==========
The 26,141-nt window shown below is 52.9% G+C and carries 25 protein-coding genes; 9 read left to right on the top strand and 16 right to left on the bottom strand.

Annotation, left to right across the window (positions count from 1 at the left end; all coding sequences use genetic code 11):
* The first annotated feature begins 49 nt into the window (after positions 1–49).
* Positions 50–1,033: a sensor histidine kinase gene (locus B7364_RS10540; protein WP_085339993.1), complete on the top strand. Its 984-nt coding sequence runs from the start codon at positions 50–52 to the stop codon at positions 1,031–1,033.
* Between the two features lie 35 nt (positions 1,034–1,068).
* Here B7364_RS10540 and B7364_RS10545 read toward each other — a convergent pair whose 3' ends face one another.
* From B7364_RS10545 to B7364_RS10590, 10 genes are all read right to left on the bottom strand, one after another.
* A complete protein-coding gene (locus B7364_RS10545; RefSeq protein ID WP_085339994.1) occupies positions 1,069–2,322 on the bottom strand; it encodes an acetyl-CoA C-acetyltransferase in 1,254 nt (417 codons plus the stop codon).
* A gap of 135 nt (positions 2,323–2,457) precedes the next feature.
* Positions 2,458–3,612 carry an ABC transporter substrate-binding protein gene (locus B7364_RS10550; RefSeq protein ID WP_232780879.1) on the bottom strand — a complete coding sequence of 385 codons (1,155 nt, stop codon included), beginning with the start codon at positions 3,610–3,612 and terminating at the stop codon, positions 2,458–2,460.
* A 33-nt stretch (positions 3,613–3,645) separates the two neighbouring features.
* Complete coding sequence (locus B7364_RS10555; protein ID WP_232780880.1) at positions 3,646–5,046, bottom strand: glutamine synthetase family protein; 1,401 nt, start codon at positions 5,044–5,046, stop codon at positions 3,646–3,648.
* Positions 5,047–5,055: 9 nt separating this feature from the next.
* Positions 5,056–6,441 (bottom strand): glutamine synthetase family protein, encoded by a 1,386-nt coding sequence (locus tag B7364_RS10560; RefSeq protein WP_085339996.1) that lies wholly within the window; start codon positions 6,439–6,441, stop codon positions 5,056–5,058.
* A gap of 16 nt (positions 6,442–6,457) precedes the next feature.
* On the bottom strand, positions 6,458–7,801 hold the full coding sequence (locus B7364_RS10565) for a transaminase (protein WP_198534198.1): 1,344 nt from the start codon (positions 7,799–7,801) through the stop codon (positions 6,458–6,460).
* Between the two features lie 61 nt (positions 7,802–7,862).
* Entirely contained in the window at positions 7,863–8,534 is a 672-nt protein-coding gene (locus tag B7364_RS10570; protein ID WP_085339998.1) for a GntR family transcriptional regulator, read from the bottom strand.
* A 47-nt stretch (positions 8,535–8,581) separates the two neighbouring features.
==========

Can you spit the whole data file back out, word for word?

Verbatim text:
The 26,141-nt window shown below is 52.9% G+C and carries 25 protein-coding genes; 9 read left to right on the top strand and 16 right to left on the bottom strand.

Annotation, left to right across the window (positions count from 1 at the left end; all coding sequences use genetic code 11):
* The first annotated feature begins 49 nt into the window (after positions 1–49).
* Positions 50–1,033: a sensor histidine kinase gene (locus B7364_RS10540; protein WP_085339993.1), complete on the top strand. Its 984-nt coding sequence runs from the start codon at positions 50–52 to the stop codon at positions 1,031–1,033.
* Between the two features lie 35 nt (positions 1,034–1,068).
* Here B7364_RS10540 and B7364_RS10545 read toward each other — a convergent pair whose 3' ends face one another.
* From B7364_RS10545 to B7364_RS10590, 10 genes are all read right to left on the bottom strand, one after another.
* A complete protein-coding gene (locus B7364_RS10545; RefSeq protein ID WP_085339994.1) occupies positions 1,069–2,322 on the bottom strand; it encodes an acetyl-CoA C-acetyltransferase in 1,254 nt (417 codons plus the stop codon).
* A gap of 135 nt (positions 2,323–2,457) precedes the next feature.
* Positions 2,458–3,612 carry an ABC transporter substrate-binding protein gene (locus B7364_RS10550; RefSeq protein ID WP_232780879.1) on the bottom strand — a complete coding sequence of 385 codons (1,155 nt, stop codon included), beginning with the start codon at positions 3,610–3,612 and terminating at the stop codon, positions 2,458–2,460.
* A 33-nt stretch (positions 3,613–3,645) separates the two neighbouring features.
* Complete coding sequence (locus B7364_RS10555; protein ID WP_232780880.1) at positions 3,646–5,046, bottom strand: glutamine synthetase family protein; 1,401 nt, start codon at positions 5,044–5,046, stop codon at positions 3,646–3,648.
* Positions 5,047–5,055: 9 nt separating this feature from the next.
* Positions 5,056–6,441 (bottom strand): glutamine synthetase family protein, encoded by a 1,386-nt coding sequence (locus tag B7364_RS10560; RefSeq protein WP_085339996.1) that lies wholly within the window; start codon positions 6,439–6,441, stop codon positions 5,056–5,058.
* A gap of 16 nt (positions 6,442–6,457) precedes the next feature.
* On the bottom strand, positions 6,458–7,801 hold the full coding sequence (locus B7364_RS10565) for a transaminase (protein WP_198534198.1): 1,344 nt from the start codon (positions 7,799–7,801) through the stop codon (positions 6,458–6,460).
* Between the two features lie 61 nt (positions 7,802–7,862).
* Entirely contained in the window at positions 7,863–8,534 is a 672-nt protein-coding gene (locus tag B7364_RS10570; protein ID WP_085339998.1) for a GntR family transcriptional regulator, read from the bottom strand.
* A 47-nt stretch (positions 8,535–8,581) separates the two neighbouring features.